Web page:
"Gabriel has now announced that another permanent storage site which is better than Gorleben has to be found by 2026. He believes that time is on his side. In the meantime, the rest of the world is building new nuclear power stations."


The left-leaning Frankfurter Rundschau writes:

"Now even the chancellor has to admit that the Gorleben story is getting more and more hazardous. Angela Merkel, who as a former environment minister is very familar with this issue, is now pulling the emergency brake. She says she wants to fully investigate the dubious process by which Gorleben was chosen as the location for a nuclear waste disposal site. It's good that she is doing this, as it is the minimum which now needs to be done."

"Gorleben's 'birth defect' is now so obvious that it can no longer be chosen as Germany's long-term storage site -- even if as much as €1.5 billion has already been ploughed into the sand, or rather the salt. The disposal of nuclear waste is so important that really only the best sites should be considered. Given all that we know about Gorleben, it can not be in the running. The right step to take would be to begin a new search for a permanent storage site and to carry it out openly, transparently and according to scientific criteria. That will be a job for the new government, irrespective of who is the new chancellor."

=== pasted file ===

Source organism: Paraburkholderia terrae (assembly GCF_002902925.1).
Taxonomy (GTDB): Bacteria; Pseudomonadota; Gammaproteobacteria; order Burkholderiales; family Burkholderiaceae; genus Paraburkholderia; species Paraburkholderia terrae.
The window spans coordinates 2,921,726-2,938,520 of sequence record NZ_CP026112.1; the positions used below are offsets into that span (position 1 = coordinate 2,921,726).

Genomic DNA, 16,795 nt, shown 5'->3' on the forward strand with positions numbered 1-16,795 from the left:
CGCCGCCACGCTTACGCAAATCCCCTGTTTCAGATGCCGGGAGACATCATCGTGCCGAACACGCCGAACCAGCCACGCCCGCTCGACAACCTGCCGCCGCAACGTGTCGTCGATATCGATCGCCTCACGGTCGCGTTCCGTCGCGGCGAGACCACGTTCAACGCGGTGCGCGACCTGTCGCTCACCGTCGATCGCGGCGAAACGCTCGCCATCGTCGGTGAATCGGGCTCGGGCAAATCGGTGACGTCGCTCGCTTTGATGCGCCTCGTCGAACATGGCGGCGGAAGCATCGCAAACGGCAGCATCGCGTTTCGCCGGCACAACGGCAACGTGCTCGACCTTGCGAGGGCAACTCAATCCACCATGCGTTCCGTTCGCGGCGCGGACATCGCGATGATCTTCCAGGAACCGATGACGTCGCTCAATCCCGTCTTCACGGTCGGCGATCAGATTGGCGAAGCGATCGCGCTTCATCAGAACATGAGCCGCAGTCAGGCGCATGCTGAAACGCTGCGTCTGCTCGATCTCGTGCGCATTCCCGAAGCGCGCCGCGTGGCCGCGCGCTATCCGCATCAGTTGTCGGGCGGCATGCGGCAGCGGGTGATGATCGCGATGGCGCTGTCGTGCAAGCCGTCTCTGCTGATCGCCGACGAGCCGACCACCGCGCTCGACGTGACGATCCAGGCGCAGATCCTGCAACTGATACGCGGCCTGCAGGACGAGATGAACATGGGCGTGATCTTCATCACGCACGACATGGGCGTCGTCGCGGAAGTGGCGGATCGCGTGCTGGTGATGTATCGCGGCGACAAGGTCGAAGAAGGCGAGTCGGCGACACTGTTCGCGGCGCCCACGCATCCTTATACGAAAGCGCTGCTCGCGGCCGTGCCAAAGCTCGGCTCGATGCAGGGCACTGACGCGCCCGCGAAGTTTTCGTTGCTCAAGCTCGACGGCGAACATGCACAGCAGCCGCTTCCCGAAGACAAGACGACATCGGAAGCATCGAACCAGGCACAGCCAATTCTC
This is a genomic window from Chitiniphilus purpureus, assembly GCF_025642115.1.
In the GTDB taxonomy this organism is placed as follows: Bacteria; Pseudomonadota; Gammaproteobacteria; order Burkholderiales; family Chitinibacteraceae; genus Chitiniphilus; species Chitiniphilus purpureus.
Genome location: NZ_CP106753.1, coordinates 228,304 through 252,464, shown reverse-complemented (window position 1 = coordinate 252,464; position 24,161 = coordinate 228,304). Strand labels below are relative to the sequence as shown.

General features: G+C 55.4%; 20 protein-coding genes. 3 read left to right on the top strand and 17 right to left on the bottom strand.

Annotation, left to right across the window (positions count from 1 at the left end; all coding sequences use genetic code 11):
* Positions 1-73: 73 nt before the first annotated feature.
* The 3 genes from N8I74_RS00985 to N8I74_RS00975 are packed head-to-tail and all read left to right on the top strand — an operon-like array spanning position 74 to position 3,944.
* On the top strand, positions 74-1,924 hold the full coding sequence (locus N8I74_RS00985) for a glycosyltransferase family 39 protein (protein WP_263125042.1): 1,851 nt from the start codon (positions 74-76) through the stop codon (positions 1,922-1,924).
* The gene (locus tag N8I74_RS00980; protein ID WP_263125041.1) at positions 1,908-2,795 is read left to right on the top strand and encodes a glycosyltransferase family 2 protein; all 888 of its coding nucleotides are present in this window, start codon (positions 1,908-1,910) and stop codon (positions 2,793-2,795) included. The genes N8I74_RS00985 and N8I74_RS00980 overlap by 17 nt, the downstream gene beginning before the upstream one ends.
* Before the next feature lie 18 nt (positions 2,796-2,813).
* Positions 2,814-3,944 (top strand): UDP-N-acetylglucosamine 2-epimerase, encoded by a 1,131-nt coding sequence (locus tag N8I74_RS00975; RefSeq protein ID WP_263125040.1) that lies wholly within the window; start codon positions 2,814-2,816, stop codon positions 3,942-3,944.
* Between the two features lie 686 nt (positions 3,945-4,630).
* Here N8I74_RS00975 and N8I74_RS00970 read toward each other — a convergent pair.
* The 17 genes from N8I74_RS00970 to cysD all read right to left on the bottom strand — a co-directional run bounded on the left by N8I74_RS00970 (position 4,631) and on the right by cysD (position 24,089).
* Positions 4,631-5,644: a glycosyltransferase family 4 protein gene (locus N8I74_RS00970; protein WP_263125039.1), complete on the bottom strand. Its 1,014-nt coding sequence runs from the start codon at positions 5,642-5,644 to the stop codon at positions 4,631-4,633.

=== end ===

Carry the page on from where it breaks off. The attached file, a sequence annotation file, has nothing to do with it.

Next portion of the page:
-- Jess Smee

In Germany, fresh claims about nuclear contamination have threatened to derail the Christian Democrats election campaign. -

Former German chancellor Helmut Kohl's government stands accused of tampering with a report on a nuclear waste storage site, ahead of upcoming national election.  -


In 2006, Germany's Angela Merkel was hailed as the "Green Chancellor" for promising to rid her country of coal and nuclear power in its bid to give a clean energy "world lead." Three years on and Merkel's government actively supports the construction of a new generation of 26 coal-fired power plants as well as keeping Germany's nuclear power stations open. -


With a charismatic new leader and a more moderate profile, Germany's Greens are riding a wave of support for ecological policies that could turn them into kingmakers after the federal election on Sept. 27. --